Indian Tobacco (Lobelia inflata)Indian Tobacco (Lobelia inflata)
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Indian Tobacco (Lobelia inflata)
Table of Contents

Indian Tobacco (Lobelia inflata) - 01
(Indian Tobacco (Lobelia inflata) - 01)  Indian tobacco is the most common of the blue lobelias, and is easily distinguished from the others by the swollen seed pods, hence the scientific species name, inflata.  The common name, Indian tobacco, reflects the Native Americans' (American Indians') habit of smoking and chewing the leaves.
Indian Tobacco (Lobelia inflata) - 01a
(Indian Tobacco (Lobelia inflata) - 01a)  This is a closer look at a portion of the previous Indian tobacco photo.  To the bottom left and right we can see a couple of fully opened 1/4 inch long flowers.  Also, in the lower right, and in the center, we can see that a few of the flowers have faded and the seed pods have begun to swell.  At the top of the photo, we can see fully swollen or "inflated" seed pods.  This photo also gives us a good look at the oval shaped, toothed leaves that grow alternately along the stems of the Indian tobacco.
Indian Tobacco (Lobelia inflata) - 02
(Indian Tobacco (Lobelia inflata) - 02)  The Indian tobacco flowers grow on a raceme, the end of which is shown in this close up view.  At the tip of the racemes are the flower buds, followed by the flowers, and then the seed pods.  The Indian tobacco flower is irregular with a two-lipped corolla.  The upper lip splits into two upright pointed lobes, and the lower lip is spreading with three lobes.  Between the lobes of the upper lip of the Indian tobacco flower is a "rod" made up of stamens and pistils.  We do not know what the greenish-yellow growth is on the lower lip.
Indian Tobacco (Lobelia inflata) - 03
(Indian Tobacco (Lobelia inflata) - 03)  This is another look at an Indian tobacco raceme.
Indian Tobacco (Lobelia inflata) - 04
(Indian Tobacco (Lobelia inflata) - 04)  This is a close up look at a faded Indian tobacco flower and the swelling seed pod.
Indian Tobacco (Lobelia inflata) - 05
(Indian Tobacco (Lobelia inflata) - 05)  The Indian tobacco leaves grow alternately along the stem.  Branches and racemes grow from the leaf axil; the start of one can be seen at the top of the photo.
Indian Tobacco (Lobelia inflata) - 06
(Indian Tobacco (Lobelia inflata) - 06)  We like this photo because it gives the Indian tobacco seed pod an ethereal look.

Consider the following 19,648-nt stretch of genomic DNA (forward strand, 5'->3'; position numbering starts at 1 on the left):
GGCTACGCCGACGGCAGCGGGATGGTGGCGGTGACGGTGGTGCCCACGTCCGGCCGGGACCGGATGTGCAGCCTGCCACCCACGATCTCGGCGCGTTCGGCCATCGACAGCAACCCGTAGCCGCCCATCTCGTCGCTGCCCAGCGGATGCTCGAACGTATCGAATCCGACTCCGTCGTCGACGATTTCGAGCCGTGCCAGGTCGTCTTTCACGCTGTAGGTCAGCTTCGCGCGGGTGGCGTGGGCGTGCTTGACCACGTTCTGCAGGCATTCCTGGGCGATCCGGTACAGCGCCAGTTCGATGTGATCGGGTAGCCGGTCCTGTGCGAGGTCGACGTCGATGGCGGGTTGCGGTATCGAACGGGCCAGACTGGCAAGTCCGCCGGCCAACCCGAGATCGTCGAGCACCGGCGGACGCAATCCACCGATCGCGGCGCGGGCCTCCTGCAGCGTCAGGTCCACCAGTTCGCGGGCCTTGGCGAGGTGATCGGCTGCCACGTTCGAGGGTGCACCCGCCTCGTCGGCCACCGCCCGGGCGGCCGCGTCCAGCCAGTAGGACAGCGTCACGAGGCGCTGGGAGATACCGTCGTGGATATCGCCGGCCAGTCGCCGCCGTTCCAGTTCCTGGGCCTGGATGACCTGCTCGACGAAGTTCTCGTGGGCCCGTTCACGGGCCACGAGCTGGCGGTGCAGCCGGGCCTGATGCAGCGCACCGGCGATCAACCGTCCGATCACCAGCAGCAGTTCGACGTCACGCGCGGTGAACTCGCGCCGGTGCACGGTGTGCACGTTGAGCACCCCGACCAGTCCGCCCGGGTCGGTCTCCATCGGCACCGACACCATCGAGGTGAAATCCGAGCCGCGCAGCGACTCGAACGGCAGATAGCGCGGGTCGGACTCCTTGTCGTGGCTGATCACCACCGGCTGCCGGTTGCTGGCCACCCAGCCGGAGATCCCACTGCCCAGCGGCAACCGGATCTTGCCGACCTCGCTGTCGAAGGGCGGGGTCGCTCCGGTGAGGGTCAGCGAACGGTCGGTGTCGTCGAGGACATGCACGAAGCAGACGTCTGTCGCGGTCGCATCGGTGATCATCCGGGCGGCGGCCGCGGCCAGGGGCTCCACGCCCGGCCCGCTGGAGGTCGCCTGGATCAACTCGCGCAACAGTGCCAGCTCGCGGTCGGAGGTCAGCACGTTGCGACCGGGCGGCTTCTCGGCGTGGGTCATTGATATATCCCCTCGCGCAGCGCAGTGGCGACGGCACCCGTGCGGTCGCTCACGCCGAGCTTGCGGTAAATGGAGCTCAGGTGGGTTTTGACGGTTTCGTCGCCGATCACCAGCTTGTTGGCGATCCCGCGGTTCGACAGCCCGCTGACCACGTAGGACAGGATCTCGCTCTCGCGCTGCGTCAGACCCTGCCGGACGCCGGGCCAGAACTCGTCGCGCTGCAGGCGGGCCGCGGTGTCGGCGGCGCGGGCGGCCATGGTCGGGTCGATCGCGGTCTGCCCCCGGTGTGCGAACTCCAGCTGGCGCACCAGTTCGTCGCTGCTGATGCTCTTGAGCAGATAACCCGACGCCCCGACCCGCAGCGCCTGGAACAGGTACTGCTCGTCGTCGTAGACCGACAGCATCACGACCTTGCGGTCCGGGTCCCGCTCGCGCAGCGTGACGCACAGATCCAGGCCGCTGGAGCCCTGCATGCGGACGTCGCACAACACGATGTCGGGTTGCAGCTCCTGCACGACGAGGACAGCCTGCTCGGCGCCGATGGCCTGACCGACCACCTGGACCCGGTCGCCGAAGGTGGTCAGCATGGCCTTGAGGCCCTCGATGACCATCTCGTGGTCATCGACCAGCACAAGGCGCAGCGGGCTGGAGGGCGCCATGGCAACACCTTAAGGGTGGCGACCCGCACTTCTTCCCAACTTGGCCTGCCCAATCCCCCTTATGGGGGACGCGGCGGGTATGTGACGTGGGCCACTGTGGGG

Indian Tobacco (Lobelia inflata) - 07
(Indian Tobacco (Lobelia inflata) - 07)  The individual flowers of the Indian tobacco also grow from leaf axils of the raceme leaves, which is easier to observe when the racemes are more mature and the flowers have gone to seed.
Indian Tobacco (Lobelia inflata) - 08
(Indian Tobacco (Lobelia inflata) - 08)  In contrast to the previous photo of an Indian tobacco raceme, it is extremely difficult to observe that these flower buds are each growing from a separate leaf axil.
Indian Tobacco (Lobelia inflata) - 09
(Indian Tobacco (Lobelia inflata) - 09)  This is another look at the tip of an Indian tobacco leafy raceme.
Indian Tobacco (Lobelia inflata) - 10
(Indian Tobacco (Lobelia inflata) - 10)  In this photo, we can see how the top of the leafy raceme of the Indian tobacco begins to elongate, and the individual flowers can be seen growing from leaf axils.
Indian Tobacco (Lobelia inflata) - 11
(Indian Tobacco (Lobelia inflata) - 11)  This is another look at a developing Indian tobacco flowering raceme.  For size comparison, remember that the actual size of an individual flower is only 1/4 inch long.
Indian Tobacco (Lobelia inflata) - 12
(Indian Tobacco (Lobelia inflata) - 12)  We find it interesting to note that the acrid alkaloids in the stems and leaves of the Indian tobacco cause nausea and other violent reactions, much like our more modern tobacco.  Despite this obvious God given natural reaction to something toxic to our bodies, people "learn" to tolerate it.
Indian Tobacco (Lobelia inflata) - 13
(Indian Tobacco (Lobelia inflata) - 13)  This is a close-up of an Indian tobacco flower bud.  The extracted alkaloid from the stems and leaves was used in many "quack" medicines because, to paraphrase one reference, "It set the insides on fire."  In more modern times the alkaloid has found use in several anti-smoking products.
Indian Tobacco (Lobelia inflata) - 14
(Indian Tobacco (Lobelia inflata) - 14)  Indian tobacco flower buds and spider webs.
Indian Tobacco (Lobelia inflata) - 15
(Indian Tobacco (Lobelia inflata) - 15)  Indian tobacco bloom from late June through October.  We discovered this one growing in one of our planter boxes on our deck.
Indian Tobacco (Lobelia inflata) - 15a
(Indian Tobacco (Lobelia inflata) - 15a)  In this photo, we can see the hairy stem and leaf edge of the Indian tobacco.
Indian Tobacco (Lobelia inflata) - 16
(Indian Tobacco (Lobelia inflata) - 16)  This is a close up look at the new growth on an Indian tobacco plant.
Indian Tobacco (Lobelia inflata) - 17
(Indian Tobacco (Lobelia inflata) - 17)  Another look at the Indian tobacco.
Indian Tobacco (Lobelia inflata) - 18
(Indian Tobacco (Lobelia inflata) - 18)  Another look at an Indian tobacco plant.
Indian Tobacco (Lobelia inflata) - 19
(Indian Tobacco (Lobelia inflata) - 19)  Another view of an Indian tobacco flower and buds.
Indian Tobacco (Lobelia inflata) - 20
(Indian Tobacco (Lobelia inflata) - 20)  Another look at an Indian tobacco flower.

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